George Soros takes 7.9% stake in J.C. Penney
New York — Giving a much-needed boost to J.C. Penney Co., George Soros’ Soros Fund Management bought 17.4 million shares of the troubled retailer, according to a filing with the Securities and Exchange Commission.
The stake, which was seen as a vote of confidence in returning CEO Mike Ullman, makes the billionaire investor the fourth-largest Penney shareholder, with a 7.9% stake.
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Online sales tax bill moves forward in Senate
New York — The U.S. Senate on Thursday voted to move forward with the Marketplace Fairness Act, legislation that would allow states to force retailers to collect online sales taxes, if the states choose to do so.
“Today’s vote in the Senate is proof that the special treatment of big online businesses at the expense of retailers on Main Street will soon be a thing of the past,” said Bill Hughes, senior VP for government affairs. “The overwhelmingly bipartisan support for leveling the playing field is rare in today’s political environment and paves the way for a level playing field once and for all.”
A final vote on the legislation had been expected this week but was pushed back to the week of May 6.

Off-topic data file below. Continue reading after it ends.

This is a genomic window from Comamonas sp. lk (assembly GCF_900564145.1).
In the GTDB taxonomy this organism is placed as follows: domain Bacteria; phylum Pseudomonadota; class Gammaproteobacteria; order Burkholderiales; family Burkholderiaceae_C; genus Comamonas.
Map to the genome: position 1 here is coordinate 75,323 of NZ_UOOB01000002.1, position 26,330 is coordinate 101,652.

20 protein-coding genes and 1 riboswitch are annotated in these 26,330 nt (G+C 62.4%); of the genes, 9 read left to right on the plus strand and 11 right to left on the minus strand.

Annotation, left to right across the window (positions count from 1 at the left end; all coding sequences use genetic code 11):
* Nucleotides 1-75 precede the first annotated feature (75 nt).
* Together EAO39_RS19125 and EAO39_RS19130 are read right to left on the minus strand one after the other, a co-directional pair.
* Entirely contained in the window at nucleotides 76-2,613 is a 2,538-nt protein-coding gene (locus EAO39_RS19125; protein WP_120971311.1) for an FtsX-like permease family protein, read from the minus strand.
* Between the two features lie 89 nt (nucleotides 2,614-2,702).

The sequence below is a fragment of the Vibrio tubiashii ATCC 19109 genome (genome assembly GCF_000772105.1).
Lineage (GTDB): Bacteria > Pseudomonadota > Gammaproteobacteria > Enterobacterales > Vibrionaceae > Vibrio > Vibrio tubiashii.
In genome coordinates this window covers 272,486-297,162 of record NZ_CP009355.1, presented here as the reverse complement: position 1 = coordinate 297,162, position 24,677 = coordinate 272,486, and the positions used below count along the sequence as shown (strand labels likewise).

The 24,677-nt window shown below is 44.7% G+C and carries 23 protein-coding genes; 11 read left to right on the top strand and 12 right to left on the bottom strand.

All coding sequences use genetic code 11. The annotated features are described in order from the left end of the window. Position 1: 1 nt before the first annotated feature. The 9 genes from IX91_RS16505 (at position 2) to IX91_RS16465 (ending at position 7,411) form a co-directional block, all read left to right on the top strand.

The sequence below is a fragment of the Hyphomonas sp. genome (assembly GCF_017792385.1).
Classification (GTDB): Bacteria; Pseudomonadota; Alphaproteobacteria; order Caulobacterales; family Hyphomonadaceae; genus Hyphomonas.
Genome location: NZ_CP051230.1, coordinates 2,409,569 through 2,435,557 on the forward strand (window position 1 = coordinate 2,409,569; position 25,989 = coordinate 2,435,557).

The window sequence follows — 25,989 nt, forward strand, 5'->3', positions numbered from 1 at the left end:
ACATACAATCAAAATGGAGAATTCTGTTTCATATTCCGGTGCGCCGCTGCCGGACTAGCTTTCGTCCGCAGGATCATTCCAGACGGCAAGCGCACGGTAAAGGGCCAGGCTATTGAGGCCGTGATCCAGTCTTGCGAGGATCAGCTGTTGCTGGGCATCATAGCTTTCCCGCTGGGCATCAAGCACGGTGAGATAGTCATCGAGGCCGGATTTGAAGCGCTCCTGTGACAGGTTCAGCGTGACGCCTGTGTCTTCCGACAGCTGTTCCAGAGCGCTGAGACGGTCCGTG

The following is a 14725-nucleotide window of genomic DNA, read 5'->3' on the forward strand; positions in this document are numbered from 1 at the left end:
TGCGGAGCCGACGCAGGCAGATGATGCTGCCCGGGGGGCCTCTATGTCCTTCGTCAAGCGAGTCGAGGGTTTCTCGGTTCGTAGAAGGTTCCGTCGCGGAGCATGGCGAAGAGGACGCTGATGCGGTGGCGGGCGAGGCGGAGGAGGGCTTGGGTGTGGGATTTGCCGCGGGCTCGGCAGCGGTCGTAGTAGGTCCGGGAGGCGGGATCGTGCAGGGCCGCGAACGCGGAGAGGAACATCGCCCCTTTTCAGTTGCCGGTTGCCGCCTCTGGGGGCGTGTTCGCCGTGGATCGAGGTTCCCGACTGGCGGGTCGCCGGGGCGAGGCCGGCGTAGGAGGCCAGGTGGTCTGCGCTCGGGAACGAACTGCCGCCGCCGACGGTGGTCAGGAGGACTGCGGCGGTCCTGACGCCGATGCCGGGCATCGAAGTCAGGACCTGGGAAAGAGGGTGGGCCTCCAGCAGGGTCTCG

The bill would extend states’ authority to require retailers to collect tax outside their physical borders, though it would not require states to do so. It would exempt merchants with online annual out-of-state sales of $1 million or less.
The legislation faces opposition in the Republican-controlled U.S. House of Representatives, where some Republicans view it as a tax increase. Financial firms also voiced opposition against the measure out of concerns it would give states new authority to impose taxes on financial transactions over the Internet.
Supporters of the measure range from Wal-Mart Stores to the National Governors’ Association. Opposition is led by eBay, whose CEO has been encouraging users to oppose the effort.
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Ex-Aeropostale executive found guilty on all 16 counts
New York — Christopher Finazzo, 57, who was an executive VP and chief merchandising officer at Aeropostale, was found guilty on Thursday of 14 counts of mail fraud, one count of wire fraud and one count of conspiracy. He faces up to 20 years in prison on each of the fraud convictions and up to five years for the conspiracy charge.
The jury took less than five hours to reach the verdict, which came after a three-week criminal trial in Brooklyn, N.Y.
All of the counts were related to an alleged multi-million dollar kickback plot. Prosecutors said Finazzo had entered into an illegal deal with Douglas Dey, controlling owner of South Bay Apparel, which was at the time a major clothing supplier for the company.
Under the arrangement, Finazzo purchased more than $350 million in T-shirt and fleece items from South Bay on behalf of the company, the prosecutors said. Aeropostale overpaid for the merchandise and Finazzo and his friend Dey shared the revenue, the government alleges.
In September, Dey, who was also charged, pled guilty to a conspiracy charge, which carries a penalty of up to five years in prison. He is awaiting sentencing.